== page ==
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MBio. 2013 Aug 6;4(4). pii: e00309-13. doi: 10.1128/mBio.00309-13.

Unique features of a Pseudomonas aeruginosa α2-macroglobulin homolog.

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Biologie du Cancer et de l'Infection (UMR-S1036) and Biologie à Grande Echelle (UMR1038), INSERM, Grenoble, France.


Human pathogens frequently use protein mimicry to manipulate host cells in order to promote their survival. Here we show that the opportunistic pathogen Pseudomonas aeruginosa synthesizes a structural homolog of the human α2-macroglobulin, a large-spectrum protease inhibitor and important player of innate immunity. Small-angle X-ray scattering analysis demonstrated that the fold of P. aeruginosa MagD (PA4489) is similar to that of the human macroglobulin and undergoes a conformational modification upon binding of human neutrophil elastase. MagD synthesis is under the control of a general virulence regulatory pathway including the inner membrane sensor RetS and the RNA-binding protein RsmA, and MagD undergoes cleavage from a 165-kDa to a 100-kDa form in all clinical isolates tested. Fractionation and immunoprecipitation experiments showed that MagD is translocated to the bacterial periplasm and resides within the inner membrane in a complex with three other molecular partners, MagA, MagB, and MagF, all of them encoded by the same six-gene genetic element. Inactivation of the whole 10-kb operon on the PAO1 genome resulted in mislocalization of uncleaved, in trans-provided MagD as well as its rapid degradation. Thus, pathogenic bacteria have acquired a homolog of human macroglobulin that plays roles in host-pathogen interactions potentially through recognition of host proteases and/or antimicrobial peptides; it is thus essential for bacterial defense.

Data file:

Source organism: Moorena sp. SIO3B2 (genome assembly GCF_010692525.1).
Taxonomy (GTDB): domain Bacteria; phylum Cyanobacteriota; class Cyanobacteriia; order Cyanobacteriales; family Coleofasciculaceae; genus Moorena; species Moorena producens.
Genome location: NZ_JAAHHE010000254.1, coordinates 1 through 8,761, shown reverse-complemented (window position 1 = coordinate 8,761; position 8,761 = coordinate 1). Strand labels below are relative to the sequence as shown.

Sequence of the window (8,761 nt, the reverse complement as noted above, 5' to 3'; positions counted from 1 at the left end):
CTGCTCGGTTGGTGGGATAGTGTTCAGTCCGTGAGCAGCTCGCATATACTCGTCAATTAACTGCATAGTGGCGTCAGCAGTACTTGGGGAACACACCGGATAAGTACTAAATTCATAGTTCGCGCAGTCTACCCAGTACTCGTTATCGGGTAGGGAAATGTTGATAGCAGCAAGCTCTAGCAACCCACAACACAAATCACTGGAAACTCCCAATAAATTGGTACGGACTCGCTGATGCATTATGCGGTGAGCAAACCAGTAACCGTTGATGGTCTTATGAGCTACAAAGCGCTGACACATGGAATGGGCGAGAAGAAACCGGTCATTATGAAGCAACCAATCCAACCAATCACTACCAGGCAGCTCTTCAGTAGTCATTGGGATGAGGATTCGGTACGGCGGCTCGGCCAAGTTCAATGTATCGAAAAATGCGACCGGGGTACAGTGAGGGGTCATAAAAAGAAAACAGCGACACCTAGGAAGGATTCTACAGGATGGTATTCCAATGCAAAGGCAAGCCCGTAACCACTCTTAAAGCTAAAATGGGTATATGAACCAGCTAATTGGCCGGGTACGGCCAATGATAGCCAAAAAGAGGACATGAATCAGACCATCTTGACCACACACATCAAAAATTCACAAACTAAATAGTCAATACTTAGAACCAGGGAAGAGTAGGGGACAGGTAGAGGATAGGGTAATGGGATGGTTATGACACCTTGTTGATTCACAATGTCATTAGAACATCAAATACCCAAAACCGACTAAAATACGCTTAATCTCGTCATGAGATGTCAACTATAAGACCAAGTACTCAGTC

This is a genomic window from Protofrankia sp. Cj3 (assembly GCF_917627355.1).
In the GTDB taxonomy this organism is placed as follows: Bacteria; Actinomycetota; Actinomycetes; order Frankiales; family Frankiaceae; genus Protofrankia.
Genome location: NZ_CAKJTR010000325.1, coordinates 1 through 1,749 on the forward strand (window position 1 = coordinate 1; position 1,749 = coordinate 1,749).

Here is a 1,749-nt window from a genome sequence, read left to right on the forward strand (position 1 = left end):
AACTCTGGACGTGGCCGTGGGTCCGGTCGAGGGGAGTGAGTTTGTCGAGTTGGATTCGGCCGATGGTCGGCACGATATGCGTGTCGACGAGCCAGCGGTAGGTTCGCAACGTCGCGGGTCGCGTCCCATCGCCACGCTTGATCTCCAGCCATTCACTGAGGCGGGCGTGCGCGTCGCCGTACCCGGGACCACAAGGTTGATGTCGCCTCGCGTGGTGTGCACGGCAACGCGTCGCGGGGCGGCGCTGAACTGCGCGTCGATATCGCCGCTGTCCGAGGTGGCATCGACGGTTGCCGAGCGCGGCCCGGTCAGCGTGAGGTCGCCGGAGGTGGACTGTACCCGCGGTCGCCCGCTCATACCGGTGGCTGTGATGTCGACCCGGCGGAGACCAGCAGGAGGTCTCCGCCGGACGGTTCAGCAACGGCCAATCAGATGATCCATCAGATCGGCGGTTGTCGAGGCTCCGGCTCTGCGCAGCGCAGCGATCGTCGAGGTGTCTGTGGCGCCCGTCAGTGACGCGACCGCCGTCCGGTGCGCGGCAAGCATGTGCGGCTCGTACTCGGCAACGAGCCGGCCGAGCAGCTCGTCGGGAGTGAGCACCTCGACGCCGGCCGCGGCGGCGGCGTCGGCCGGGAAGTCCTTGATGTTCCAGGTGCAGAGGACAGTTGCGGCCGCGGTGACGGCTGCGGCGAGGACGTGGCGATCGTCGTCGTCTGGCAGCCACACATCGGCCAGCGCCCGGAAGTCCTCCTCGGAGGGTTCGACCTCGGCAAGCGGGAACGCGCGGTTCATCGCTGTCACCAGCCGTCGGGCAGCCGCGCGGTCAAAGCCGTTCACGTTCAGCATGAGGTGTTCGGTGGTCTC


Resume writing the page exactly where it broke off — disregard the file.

The pathogenesis of Pseudomonas aeruginosa is multifactorial and relies on surface-associated and secreted proteins with different toxic activities. Here we show that the bacterium synthesizes a 160-kDa structural homolog of the human large-spectrum protease inhibitor α2-macroglobulin. The bacterial protein is localized in the periplasm and is associated with the inner membrane through the formation of a multimolecular complex. Its synthesis is coregulated at the posttranscriptional level with other virulence determinants, suggesting that it has a role in bacterial pathogenicity and/or in defense against the host immune system. Thus, this new P. aeruginosa macromolecular complex may represent a future target for antibacterial developments.

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